Bergtraum’s internal functions further collapsed. The interim principal fired or reassigned staff and administrators and took weeks to replace them, leaving gaps in critical student support areas. Bergtraum’s College Office no longer had a full time, experienced advisor to guide the juniors and seniors; the Program Office mismanaged student and teacher schedules for her entire tenure; she violated New York State education laws to the detriment of the special education students; she decimated the security staff and inevitably student fights, vandalism, and marijuana smoking in corners of upper floor hallways became daily events; the library, without a trained, full-time librarian, became a hang-out for rambunctious kids; she compromised the administration of standardized tests like the PSATs; she denied teachers their contract-authorized pay for extra duties. The disruptions continued for two years and then the DOE decided to remove her. In September 2014, they sent in yet a third principal, this one a recent graduate of the Leadership Academy with only two years of teaching experience.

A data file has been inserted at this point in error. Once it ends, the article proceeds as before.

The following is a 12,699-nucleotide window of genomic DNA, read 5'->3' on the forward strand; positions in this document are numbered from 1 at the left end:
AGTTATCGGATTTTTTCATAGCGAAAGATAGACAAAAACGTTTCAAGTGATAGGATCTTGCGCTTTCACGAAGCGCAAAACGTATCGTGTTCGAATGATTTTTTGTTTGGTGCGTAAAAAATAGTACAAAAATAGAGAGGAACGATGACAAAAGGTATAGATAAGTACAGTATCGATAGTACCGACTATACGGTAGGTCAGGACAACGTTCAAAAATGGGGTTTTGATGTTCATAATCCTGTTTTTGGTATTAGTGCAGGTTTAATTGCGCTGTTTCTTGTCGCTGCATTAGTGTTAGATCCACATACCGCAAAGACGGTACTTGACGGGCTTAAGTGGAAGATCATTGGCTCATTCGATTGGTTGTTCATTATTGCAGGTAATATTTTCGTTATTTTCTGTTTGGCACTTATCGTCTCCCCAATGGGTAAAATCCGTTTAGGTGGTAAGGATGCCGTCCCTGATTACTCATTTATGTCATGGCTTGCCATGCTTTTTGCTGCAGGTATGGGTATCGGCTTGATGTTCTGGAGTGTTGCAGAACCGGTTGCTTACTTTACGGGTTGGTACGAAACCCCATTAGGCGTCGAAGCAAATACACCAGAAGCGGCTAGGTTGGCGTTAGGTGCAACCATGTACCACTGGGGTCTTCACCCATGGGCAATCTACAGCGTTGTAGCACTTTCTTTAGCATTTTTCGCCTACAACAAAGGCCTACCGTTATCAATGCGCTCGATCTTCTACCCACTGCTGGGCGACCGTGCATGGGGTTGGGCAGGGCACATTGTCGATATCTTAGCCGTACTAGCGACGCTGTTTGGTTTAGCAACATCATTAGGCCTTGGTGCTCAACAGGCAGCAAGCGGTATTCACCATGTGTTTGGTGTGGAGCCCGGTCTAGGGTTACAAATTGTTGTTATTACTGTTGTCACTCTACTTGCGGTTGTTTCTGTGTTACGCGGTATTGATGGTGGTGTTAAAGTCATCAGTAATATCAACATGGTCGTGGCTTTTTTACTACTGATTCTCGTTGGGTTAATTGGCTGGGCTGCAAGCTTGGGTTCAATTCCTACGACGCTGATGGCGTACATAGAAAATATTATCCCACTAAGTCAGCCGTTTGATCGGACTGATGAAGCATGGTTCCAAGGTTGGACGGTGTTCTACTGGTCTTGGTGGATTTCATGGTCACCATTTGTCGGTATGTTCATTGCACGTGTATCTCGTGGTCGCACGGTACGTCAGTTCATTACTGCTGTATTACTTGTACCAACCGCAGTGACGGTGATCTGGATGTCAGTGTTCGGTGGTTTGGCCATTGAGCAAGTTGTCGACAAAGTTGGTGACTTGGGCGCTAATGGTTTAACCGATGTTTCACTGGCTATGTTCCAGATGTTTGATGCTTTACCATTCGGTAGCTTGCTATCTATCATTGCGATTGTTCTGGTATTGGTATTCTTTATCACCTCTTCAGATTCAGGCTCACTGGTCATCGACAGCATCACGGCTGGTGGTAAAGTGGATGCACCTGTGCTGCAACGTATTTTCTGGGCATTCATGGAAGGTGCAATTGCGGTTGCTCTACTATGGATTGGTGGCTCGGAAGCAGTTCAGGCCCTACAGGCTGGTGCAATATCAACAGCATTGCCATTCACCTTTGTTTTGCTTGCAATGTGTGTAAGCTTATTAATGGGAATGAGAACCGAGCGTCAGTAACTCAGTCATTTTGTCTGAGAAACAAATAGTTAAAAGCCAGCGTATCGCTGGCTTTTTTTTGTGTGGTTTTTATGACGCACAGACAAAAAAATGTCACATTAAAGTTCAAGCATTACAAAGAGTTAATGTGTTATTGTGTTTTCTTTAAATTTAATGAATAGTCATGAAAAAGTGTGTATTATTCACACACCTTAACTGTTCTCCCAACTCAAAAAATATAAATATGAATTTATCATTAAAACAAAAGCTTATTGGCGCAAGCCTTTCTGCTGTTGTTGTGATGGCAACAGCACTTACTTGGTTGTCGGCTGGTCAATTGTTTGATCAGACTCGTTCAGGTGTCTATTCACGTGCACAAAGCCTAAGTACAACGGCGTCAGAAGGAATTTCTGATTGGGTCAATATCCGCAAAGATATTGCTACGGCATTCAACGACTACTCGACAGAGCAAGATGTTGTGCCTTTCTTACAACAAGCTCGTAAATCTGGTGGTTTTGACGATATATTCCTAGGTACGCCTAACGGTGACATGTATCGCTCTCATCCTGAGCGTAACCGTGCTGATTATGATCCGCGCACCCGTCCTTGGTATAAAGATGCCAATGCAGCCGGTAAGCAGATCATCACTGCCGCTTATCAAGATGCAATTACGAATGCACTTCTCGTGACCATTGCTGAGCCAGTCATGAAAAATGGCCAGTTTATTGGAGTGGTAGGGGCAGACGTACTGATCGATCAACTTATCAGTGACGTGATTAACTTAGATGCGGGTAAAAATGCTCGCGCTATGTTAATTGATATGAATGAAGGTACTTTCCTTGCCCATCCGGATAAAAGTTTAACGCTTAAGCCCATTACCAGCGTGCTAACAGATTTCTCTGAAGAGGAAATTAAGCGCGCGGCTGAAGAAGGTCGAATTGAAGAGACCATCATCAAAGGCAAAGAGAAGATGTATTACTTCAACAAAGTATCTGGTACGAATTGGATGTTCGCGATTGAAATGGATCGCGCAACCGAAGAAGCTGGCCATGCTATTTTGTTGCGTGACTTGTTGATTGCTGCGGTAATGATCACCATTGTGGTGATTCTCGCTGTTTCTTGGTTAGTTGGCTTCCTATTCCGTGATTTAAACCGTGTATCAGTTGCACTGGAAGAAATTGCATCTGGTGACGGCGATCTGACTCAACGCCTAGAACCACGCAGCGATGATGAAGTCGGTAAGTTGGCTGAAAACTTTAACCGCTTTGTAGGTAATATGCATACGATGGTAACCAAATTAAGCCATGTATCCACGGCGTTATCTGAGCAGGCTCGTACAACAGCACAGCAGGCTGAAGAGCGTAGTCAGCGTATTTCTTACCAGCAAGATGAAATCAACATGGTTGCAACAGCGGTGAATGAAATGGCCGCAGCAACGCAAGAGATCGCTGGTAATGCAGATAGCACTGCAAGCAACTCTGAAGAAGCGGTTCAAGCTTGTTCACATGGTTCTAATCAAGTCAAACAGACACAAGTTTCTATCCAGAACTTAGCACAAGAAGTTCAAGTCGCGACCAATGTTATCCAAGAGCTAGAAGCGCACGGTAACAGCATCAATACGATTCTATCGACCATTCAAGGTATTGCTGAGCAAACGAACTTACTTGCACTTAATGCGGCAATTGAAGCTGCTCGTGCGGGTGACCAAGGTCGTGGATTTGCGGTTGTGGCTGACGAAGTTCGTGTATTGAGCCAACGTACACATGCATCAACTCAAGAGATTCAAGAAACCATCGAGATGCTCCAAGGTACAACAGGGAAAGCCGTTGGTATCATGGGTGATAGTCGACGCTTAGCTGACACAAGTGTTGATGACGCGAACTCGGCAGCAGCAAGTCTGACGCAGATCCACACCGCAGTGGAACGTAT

The mayor, the chancellor, and the regional superintendent contributed to this chaos at Murry Bergtraum High School with little comment. Over that period, the school’s union chapter leader and groups of teachers filed grievances with the United Federation of Teachers, notifying the union of the numerous violations of students’ and teachers’ rights within Bergtraum. The UFT sent a few of its representatives to the school. But after holding a meeting with the faculty, a UFT district leader told us, if we weren’t happy with the way things were at Bergtraum, we should just “…transfer to another school.” The faculty filed complaints with the DOE through letters to the chancellor who responded with silence. We requested meetings with our district superintendent who came to the school once, heard our concerns, and left with no follow up. We met with reporters affiliated with local newspapers, but their articles elicited only evasive or dismissive responses from the chancellor and the DOE.